>>The "switching" you speak of is to handle cache misses on each core
>>(which believe it or not, even IBM has a lot of!)
>>I think even Kebabart could explain this to you if you are confused.
You are wrong, with regards to simultanious on the T3. It is what is known as fine grained multithreading, but the T4 does AFAIK use simultaneous multithreading. I must say I haven't tried out the T4 yet, although when I wrote our standard buying catalogue. I put the T4 in as the SPARC standard machine, that we have to use. I hope we can put off investing in larger SPARC's until the roadmap for those is more clear. I don't wanna do forklift upgrades if I don't have to.
Now I have to admit that I personally didn't like the T1-T2-T3, concept but T4, although not in the same league as Xeons and POWER when it comes to throughput, is a pretty good CPU.
>>I do understand a little why Oracle not reselling SPARC64 confuses you,
>>as you come from IBM, where rewrites/recompiles of code between different
>>versions of SW/HW is common, but Oracle/Sun have kept binary compatibility
>>for decades. They've promised to do this moving forward as well.
Sorry I think it's you who is fudding here BILL. Both Solris and AIX are IMHO 'the good guys' when it comes to binary compatibility, and following the UNIX standards. But the difference between T[1-3] and the rest of the SPARC processors are huge. Not in binary compatibility, but in how you have to use them. And I know for a fact that we have advised several clients against using T[1-3] based hardware and put them on Mseries up to now, cause it was cheaper to buy more expensive Mseries iron, rather than retuning their applications.
>>Of course, since IBM does not have an entereprise OS they can put on their comparable systems..
Both Solaris and AIX are enterprise OS'es, claiming anything else is .. well.. not serious.
>>I'm really impressed with the rate of innovation in SPARC since Oracle took over.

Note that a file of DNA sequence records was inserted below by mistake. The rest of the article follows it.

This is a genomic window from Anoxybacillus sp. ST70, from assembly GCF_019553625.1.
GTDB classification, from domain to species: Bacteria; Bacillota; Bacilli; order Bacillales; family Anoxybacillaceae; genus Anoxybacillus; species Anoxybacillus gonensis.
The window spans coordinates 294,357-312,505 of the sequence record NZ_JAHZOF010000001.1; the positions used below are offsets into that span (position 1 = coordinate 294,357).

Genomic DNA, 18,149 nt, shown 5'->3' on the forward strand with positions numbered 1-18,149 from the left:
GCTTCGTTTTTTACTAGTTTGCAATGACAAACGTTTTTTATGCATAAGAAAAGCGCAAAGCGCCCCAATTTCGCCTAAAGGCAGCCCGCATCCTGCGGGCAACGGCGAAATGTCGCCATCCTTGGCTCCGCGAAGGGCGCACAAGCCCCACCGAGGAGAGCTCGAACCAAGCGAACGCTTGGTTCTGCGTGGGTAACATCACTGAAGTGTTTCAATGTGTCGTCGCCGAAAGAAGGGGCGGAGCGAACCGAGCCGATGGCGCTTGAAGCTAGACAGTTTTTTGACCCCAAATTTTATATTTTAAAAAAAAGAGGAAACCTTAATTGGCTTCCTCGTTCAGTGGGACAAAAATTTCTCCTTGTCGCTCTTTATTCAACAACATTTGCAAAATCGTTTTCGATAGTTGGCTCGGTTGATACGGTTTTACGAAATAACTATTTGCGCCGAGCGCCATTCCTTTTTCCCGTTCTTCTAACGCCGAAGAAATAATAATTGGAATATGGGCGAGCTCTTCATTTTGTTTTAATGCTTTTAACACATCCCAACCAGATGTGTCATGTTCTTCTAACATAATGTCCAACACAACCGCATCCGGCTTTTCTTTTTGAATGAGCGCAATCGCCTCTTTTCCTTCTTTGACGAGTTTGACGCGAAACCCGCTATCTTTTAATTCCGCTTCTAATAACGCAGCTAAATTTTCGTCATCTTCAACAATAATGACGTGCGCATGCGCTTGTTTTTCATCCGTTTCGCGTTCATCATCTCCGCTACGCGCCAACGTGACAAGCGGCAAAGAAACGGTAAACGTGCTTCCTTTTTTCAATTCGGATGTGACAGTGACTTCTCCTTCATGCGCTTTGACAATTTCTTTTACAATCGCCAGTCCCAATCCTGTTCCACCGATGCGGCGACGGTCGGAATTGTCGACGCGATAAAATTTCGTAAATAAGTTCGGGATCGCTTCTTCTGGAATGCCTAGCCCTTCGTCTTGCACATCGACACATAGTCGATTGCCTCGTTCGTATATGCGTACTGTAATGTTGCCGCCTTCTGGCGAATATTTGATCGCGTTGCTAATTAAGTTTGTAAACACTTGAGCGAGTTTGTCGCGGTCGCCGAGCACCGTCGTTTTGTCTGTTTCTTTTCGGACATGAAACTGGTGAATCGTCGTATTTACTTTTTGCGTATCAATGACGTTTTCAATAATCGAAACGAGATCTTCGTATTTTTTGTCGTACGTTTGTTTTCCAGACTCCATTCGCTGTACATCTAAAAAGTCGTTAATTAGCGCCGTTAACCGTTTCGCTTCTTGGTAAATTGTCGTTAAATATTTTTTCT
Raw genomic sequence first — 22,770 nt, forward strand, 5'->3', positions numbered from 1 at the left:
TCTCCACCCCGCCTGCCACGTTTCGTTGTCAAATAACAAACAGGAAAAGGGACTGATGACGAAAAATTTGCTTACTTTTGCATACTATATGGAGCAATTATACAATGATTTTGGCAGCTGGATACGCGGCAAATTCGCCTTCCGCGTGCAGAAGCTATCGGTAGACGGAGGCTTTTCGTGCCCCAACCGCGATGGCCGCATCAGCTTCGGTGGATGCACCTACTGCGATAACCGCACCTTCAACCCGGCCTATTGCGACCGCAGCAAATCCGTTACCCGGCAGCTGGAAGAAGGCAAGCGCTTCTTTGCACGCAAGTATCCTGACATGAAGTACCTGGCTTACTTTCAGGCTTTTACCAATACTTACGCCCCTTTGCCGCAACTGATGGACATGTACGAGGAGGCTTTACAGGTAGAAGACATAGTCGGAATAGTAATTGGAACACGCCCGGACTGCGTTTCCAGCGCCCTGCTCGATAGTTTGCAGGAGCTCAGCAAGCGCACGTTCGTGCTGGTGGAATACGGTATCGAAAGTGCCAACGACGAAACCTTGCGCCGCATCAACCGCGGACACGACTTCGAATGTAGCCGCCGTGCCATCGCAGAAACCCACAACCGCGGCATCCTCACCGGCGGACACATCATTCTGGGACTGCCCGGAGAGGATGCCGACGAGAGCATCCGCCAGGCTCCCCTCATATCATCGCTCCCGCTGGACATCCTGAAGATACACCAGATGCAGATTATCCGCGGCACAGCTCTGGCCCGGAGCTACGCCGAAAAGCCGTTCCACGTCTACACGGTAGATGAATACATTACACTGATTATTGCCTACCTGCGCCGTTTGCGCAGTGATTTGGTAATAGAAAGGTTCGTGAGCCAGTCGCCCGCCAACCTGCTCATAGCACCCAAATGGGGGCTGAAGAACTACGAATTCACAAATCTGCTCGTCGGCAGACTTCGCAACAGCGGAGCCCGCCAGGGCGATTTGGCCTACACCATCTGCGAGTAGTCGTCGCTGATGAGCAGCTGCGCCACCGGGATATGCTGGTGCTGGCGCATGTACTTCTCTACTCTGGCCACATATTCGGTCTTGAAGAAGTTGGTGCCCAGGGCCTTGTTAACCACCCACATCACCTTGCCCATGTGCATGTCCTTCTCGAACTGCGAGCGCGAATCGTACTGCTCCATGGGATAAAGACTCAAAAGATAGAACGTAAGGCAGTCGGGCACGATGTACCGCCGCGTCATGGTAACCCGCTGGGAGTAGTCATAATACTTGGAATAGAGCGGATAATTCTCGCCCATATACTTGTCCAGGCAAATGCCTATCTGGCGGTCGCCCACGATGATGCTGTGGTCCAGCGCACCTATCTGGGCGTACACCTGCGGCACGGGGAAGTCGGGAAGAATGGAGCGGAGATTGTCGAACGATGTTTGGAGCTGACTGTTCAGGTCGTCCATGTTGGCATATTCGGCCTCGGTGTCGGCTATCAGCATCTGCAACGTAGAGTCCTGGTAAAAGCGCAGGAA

>>IBM should be very concerned. I don't think they will be able to keep up in the medium
>>to long run at this rate of change. Of course, Oracle has kept all of their SPARC promises so far, but it will be interesting to see if they can keep them moving forward.
I don't think you are right. First of alle Oracle is getting hammered, try to google for some marked share numbers, like this link (http://www.idc.com/getdoc.jsp?containerId=prUS22998411). Sure their business is growing, but it's way way below the marked. So come on...
Larry is turning the Oracle+SUN businesses into pre Gershner IBM, a business that only sells you a complete stack of their own stuff, at a price that is set not as a % profit, but rather as what they can get away with charging you. The percentage of Oracle clients that hate Oracle is increasing rapidly, and Oracle is increasingly standing alone. IBM HW sales rep will now bend backwards to push DB2 or Sybase(sap), where they used to don't care about what you ran on their kit. And HP is in an outright war with Oracle.
And as a guy who soon has his been with UNIX for 25 years, and who grew up on Solaris on SPARC as one of 2 platforms, I am sad seeing Larry perverting SUN.
I feel bad for shops that buy into AIX. I know people that work there. It is crazy outsourced and quality has taken a nosedive. They say that most of their time is spent correcting their peers in Bangalore and management just doesn't care.